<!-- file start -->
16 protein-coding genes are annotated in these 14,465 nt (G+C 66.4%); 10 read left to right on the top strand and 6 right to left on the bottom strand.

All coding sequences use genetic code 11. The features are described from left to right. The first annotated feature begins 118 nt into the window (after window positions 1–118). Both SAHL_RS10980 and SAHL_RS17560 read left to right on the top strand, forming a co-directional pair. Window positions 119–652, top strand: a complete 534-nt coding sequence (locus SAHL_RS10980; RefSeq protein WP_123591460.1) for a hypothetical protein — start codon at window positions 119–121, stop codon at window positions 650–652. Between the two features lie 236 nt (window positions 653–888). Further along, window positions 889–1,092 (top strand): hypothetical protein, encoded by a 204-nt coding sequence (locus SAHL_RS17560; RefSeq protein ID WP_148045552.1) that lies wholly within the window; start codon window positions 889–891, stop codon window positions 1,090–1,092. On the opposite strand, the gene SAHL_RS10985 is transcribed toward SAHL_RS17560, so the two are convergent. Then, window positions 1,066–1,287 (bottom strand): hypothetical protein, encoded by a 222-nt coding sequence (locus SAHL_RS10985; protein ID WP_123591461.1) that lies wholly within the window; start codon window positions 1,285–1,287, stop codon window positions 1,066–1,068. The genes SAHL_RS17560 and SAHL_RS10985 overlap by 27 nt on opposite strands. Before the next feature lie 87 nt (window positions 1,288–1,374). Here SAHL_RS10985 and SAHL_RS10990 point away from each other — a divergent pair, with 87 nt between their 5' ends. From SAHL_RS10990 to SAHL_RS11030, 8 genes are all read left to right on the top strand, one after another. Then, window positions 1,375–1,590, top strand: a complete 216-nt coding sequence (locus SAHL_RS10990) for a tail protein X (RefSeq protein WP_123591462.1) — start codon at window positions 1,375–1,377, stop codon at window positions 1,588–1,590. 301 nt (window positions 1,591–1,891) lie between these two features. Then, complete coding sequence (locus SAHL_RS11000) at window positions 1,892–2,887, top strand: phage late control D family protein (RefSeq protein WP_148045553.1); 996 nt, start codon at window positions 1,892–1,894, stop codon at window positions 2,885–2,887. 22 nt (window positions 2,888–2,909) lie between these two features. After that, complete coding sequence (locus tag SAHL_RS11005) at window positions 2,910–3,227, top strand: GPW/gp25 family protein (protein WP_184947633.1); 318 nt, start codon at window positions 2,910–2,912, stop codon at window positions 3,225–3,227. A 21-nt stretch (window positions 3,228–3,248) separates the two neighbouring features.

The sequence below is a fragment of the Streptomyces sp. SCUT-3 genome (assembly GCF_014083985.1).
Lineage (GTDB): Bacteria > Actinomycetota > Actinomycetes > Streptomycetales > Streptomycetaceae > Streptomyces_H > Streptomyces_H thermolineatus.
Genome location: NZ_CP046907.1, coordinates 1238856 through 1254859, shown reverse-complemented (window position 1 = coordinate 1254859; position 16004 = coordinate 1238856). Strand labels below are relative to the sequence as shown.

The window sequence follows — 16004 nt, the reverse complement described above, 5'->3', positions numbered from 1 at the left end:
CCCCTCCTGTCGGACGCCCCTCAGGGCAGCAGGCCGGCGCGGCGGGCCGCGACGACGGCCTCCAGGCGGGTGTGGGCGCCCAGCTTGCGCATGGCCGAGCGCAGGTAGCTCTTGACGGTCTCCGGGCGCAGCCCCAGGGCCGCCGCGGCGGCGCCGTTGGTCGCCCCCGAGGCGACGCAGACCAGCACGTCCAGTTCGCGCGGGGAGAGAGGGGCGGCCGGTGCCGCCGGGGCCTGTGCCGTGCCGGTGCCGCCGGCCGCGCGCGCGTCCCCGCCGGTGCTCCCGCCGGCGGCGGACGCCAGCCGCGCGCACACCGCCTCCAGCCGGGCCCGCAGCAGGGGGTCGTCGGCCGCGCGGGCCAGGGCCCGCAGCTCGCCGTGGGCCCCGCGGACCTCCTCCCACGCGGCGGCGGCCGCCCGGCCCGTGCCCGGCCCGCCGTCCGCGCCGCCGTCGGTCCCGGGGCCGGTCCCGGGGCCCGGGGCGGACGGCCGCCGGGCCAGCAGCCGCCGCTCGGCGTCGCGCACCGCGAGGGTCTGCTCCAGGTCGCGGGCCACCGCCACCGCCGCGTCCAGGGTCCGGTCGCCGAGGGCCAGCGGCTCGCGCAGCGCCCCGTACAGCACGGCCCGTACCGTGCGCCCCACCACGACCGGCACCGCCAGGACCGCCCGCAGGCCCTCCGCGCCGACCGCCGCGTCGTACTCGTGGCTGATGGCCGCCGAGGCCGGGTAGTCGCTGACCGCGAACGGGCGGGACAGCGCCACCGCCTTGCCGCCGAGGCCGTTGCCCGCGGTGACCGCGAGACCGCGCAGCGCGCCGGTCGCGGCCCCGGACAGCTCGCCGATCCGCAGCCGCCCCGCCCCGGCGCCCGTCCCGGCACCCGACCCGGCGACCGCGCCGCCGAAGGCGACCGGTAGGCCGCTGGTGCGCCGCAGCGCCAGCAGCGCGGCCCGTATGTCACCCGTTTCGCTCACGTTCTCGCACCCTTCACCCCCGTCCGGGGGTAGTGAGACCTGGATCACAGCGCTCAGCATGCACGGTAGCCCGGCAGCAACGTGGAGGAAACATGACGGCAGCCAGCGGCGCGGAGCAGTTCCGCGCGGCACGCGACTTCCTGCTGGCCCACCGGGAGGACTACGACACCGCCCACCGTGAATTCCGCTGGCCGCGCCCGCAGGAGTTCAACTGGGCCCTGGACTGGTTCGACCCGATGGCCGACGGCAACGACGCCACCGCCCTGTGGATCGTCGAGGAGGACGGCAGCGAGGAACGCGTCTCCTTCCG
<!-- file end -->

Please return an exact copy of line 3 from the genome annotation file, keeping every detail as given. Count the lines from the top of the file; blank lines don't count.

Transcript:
The sequence below is a fragment of the Streptomyces sp. SCUT-3 genome (assembly GCF_014083985.1).